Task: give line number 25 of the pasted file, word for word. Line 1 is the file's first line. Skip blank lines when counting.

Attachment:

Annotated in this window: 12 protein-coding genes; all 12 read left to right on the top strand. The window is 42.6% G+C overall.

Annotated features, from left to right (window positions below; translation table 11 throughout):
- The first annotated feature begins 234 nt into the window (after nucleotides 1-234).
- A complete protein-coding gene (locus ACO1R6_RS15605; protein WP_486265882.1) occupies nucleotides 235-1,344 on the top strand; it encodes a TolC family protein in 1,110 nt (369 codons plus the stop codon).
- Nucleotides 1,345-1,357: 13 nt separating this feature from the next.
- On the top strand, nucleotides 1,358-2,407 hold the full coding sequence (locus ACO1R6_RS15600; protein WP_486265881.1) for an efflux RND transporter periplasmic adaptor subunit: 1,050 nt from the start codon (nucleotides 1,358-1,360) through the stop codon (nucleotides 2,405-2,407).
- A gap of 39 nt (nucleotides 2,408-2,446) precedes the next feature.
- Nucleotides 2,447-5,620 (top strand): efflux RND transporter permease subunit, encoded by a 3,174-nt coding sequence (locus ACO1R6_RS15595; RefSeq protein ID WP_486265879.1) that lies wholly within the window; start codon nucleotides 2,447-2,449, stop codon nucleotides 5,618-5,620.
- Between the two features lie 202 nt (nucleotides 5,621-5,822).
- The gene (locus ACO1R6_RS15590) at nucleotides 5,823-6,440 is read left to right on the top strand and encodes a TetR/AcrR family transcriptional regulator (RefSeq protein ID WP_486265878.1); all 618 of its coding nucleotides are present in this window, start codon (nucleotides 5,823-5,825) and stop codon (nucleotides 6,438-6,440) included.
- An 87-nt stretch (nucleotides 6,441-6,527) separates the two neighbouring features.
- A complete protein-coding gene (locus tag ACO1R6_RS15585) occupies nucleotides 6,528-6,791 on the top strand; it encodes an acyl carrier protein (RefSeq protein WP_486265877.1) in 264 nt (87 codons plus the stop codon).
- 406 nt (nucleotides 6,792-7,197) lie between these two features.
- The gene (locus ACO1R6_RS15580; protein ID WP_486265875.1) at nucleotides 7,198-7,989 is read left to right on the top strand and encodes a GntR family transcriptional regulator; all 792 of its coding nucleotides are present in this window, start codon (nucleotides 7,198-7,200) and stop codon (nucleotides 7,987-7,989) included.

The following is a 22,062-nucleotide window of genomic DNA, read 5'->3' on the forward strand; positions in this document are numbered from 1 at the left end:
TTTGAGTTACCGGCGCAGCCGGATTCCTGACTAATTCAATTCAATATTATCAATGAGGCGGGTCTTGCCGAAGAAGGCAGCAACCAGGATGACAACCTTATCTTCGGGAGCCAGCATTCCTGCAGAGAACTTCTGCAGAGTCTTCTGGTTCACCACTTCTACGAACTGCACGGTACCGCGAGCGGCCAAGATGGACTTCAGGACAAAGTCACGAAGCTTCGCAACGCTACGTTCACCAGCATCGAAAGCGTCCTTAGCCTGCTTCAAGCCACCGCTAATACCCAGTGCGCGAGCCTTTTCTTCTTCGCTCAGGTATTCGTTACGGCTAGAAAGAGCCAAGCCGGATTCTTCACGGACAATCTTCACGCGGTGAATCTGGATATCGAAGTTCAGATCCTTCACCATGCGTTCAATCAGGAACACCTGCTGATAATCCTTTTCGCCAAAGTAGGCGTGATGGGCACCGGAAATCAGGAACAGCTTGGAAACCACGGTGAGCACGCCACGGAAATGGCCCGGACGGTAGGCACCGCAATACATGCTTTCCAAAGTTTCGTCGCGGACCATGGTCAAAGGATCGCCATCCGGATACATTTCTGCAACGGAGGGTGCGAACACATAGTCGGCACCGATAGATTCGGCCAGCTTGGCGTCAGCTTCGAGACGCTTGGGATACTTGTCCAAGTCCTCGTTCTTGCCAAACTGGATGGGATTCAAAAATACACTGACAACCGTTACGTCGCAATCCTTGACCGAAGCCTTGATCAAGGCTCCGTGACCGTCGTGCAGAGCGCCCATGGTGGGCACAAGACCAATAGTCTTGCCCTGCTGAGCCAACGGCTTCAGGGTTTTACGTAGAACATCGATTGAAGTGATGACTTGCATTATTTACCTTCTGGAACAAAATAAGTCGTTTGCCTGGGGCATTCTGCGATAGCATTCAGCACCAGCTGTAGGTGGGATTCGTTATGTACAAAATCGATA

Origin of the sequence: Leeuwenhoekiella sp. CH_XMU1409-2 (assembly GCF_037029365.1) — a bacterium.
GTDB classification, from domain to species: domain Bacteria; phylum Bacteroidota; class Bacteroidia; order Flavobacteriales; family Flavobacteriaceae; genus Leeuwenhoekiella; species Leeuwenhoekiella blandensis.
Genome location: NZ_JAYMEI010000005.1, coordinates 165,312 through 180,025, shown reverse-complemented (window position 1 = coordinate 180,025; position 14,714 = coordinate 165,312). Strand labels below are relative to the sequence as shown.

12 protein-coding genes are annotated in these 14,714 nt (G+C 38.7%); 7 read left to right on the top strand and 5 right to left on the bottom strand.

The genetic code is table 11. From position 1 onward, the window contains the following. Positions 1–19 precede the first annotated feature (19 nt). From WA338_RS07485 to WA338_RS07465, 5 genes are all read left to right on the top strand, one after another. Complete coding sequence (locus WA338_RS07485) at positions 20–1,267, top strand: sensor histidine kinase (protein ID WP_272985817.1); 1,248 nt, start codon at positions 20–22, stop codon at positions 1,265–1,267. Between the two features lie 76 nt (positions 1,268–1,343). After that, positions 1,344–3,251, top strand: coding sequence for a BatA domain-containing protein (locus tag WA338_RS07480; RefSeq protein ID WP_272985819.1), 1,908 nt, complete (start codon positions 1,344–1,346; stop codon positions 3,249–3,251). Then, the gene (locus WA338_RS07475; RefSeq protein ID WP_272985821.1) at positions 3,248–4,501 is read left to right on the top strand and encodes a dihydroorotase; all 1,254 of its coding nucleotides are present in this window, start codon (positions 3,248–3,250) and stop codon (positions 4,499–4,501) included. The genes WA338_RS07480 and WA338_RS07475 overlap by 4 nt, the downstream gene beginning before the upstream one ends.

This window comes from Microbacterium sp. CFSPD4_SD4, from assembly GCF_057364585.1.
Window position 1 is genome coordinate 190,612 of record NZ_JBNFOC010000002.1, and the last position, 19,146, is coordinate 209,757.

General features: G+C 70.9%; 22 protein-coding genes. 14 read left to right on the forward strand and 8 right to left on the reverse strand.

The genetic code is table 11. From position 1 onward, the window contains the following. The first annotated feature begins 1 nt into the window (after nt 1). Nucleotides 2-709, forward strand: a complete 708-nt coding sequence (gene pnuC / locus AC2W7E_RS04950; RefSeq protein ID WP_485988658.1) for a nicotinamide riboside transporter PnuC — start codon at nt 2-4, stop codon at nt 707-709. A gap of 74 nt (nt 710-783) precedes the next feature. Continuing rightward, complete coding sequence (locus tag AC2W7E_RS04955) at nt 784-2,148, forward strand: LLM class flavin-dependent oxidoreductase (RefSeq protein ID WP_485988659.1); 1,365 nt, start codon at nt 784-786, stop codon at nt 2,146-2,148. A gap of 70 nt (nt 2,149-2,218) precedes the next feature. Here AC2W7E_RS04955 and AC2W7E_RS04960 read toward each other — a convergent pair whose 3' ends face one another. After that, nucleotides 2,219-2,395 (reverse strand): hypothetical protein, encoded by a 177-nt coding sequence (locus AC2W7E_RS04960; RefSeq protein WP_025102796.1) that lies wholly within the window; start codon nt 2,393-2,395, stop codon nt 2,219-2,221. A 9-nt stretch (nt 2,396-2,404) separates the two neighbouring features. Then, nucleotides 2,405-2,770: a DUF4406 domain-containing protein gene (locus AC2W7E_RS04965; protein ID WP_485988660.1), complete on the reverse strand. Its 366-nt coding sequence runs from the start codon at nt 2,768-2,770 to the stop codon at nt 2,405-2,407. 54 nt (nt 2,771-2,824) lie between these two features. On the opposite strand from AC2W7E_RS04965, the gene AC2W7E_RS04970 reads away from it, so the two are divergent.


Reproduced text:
The genetic code is table 11. From position 1 onward, the window contains the following. The first annotated feature begins 1 nt into the window (after nt 1). Nucleotides 2-709, forward strand: a complete 708-nt coding sequence (gene pnuC / locus AC2W7E_RS04950; RefSeq protein ID WP_485988658.1) for a nicotinamide riboside transporter PnuC — start codon at nt 2-4, stop codon at nt 707-709. A gap of 74 nt (nt 710-783) precedes the next feature. Continuing rightward, complete coding sequence (locus tag AC2W7E_RS04955) at nt 784-2,148, forward strand: LLM class flavin-dependent oxidoreductase (RefSeq protein ID WP_485988659.1); 1,365 nt, start codon at nt 784-786, stop codon at nt 2,146-2,148. A gap of 70 nt (nt 2,149-2,218) precedes the next feature. Here AC2W7E_RS04955 and AC2W7E_RS04960 read toward each other — a convergent pair whose 3' ends face one another. After that, nucleotides 2,219-2,395 (reverse strand): hypothetical protein, encoded by a 177-nt coding sequence (locus AC2W7E_RS04960; RefSeq protein WP_025102796.1) that lies wholly within the window; start codon nt 2,393-2,395, stop codon nt 2,219-2,221. A 9-nt stretch (nt 2,396-2,404) separates the two neighbouring features. Then, nucleotides 2,405-2,770: a DUF4406 domain-containing protein gene (locus AC2W7E_RS04965; protein ID WP_485988660.1), complete on the reverse strand. Its 366-nt coding sequence runs from the start codon at nt 2,768-2,770 to the stop codon at nt 2,405-2,407. 54 nt (nt 2,771-2,824) lie between these two features. On the opposite strand from AC2W7E_RS04965, the gene AC2W7E_RS04970 reads away from it, so the two are divergent.